After lobbying French government officials and parliamentarians for four years, lawyer Gaëlle Patetta is achingly close to her goal: legislation that would permit U.S.-style class-action lawsuits in France.
As the legal director of Paris-based Union Fédérale des ConsommateursQue Choisir -- France's largest consumer rights group -- since 2001, Patetta has complained endlessly in the domestic press and in countless meetings with politicians that the country's consumers and small shareholders are being fleeced. "What happens in France is a company can be found guilty of systematic abuse, yet most victims get nothing," says Patetta, 34, a native of the southern city of Tarbes.
She finally hit pay dirt in January, when French President Jacques Chirac came out in favor of class-action lawsuits. Last month, Patetta joined a 17-person government commission charged with drafting the new law by October.
Has Chirac decided to take up the consumer cause? Not if you ask most French political pundits, who believe Chirac was motivated to support the UFCQue Choisir campaign because his main rival, Nicolas Sarkozy, won political mileage last year by supporting the group's initiatives. Either way, the move is likely to lend momentum to efforts to introduce similar class-action laws in the European Union. Currently, only Britain and Sweden permit such suits. Ironically, the U.S. is moving in the opposite direction: President George W. Bush is trying to rein in what he sees as a culture of litigation run rampant.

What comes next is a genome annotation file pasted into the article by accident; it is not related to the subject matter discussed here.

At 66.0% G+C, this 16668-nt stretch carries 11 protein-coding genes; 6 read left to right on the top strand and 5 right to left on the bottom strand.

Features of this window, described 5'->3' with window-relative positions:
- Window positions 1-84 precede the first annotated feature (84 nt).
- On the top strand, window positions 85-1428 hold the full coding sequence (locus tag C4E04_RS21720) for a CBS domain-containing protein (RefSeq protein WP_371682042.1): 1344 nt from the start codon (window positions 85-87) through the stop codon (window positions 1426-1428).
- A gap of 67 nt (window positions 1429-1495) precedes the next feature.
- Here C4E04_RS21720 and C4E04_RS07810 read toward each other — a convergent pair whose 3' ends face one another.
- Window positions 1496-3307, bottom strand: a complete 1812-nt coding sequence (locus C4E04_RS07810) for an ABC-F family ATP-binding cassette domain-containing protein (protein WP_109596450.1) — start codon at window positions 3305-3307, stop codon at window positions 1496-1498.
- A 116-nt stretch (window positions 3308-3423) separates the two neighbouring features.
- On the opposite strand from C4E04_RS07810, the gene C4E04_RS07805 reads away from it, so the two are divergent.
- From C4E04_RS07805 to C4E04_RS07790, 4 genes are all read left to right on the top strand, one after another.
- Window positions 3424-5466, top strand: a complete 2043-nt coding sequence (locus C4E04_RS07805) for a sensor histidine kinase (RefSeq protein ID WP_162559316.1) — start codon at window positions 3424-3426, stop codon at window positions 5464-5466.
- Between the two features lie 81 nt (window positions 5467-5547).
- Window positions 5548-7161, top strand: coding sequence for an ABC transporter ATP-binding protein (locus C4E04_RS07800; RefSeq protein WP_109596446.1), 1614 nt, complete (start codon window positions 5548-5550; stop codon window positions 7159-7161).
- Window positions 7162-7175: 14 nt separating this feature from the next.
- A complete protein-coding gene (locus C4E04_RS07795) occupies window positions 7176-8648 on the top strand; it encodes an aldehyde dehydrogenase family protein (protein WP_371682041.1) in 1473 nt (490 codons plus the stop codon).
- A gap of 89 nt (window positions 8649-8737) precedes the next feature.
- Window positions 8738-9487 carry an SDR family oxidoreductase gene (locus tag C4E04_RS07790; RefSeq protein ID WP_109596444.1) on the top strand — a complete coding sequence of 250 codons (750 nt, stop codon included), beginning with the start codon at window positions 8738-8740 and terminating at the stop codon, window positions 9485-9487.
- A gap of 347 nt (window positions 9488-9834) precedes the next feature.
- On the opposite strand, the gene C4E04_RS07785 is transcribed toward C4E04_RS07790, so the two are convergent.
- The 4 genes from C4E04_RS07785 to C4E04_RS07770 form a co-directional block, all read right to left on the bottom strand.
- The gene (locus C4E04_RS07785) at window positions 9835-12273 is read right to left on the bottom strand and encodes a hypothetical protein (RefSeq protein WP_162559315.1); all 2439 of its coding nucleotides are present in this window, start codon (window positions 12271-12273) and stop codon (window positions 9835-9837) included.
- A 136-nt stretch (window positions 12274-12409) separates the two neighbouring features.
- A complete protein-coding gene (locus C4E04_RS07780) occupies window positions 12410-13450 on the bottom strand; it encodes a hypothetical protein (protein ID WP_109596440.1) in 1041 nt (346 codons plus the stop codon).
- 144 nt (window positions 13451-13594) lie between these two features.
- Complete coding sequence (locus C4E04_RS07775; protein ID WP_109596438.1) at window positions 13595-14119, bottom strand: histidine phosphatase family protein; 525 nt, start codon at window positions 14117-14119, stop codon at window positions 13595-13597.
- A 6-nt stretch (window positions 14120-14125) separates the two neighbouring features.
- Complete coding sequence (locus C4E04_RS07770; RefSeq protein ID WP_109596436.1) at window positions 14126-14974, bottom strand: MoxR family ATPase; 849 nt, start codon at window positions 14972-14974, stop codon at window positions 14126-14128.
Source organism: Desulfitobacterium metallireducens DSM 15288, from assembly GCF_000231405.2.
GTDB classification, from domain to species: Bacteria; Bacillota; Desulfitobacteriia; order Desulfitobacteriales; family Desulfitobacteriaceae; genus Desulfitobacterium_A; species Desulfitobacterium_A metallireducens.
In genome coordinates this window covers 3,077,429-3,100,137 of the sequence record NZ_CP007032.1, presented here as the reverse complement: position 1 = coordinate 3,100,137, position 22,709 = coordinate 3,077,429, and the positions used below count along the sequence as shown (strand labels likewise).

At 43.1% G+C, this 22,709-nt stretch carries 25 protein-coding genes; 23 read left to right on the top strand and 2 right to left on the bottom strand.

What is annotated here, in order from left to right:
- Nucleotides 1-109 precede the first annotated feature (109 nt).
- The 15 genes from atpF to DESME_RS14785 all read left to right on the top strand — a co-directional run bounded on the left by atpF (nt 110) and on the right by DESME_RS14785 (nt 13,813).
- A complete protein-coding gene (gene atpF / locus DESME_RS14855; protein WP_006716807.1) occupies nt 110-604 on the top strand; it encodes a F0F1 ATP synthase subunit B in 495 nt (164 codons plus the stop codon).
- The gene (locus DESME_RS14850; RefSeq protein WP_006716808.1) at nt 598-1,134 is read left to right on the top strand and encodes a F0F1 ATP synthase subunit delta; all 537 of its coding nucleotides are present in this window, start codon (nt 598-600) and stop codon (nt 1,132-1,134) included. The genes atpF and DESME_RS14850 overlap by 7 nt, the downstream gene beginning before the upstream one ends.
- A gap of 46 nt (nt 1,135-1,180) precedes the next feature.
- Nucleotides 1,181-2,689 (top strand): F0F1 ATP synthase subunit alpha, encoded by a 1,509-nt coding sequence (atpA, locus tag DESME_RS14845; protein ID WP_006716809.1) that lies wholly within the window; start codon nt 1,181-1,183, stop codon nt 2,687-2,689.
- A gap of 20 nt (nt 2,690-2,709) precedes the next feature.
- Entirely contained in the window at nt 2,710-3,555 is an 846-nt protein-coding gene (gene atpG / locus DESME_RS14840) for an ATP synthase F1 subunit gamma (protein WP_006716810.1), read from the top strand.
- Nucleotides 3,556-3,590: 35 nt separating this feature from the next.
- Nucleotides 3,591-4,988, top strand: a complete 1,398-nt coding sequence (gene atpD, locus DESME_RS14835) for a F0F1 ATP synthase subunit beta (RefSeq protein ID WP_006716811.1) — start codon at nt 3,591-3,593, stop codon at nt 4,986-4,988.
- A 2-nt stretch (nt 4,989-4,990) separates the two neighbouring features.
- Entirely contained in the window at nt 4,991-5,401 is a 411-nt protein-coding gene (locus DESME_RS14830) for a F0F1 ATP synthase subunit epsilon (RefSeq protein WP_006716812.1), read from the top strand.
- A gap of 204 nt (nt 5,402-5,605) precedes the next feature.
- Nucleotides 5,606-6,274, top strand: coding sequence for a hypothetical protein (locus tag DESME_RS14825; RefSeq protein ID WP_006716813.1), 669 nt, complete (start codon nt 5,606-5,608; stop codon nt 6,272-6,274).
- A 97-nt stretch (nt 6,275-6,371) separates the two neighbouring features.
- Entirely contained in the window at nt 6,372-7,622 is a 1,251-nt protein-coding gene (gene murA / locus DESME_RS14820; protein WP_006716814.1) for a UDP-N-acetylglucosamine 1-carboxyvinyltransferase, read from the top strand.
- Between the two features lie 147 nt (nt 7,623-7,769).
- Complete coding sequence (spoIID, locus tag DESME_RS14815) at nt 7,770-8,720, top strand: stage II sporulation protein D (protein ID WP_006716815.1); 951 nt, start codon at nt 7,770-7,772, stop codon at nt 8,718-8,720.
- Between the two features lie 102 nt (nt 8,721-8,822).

Some French business leaders fear the same for their country. "On our committee there are at least four members from business and employer associations who are opposed to change," says Patetta. "But with clear support from the president, I am optimistic we can deliver a new law with teeth."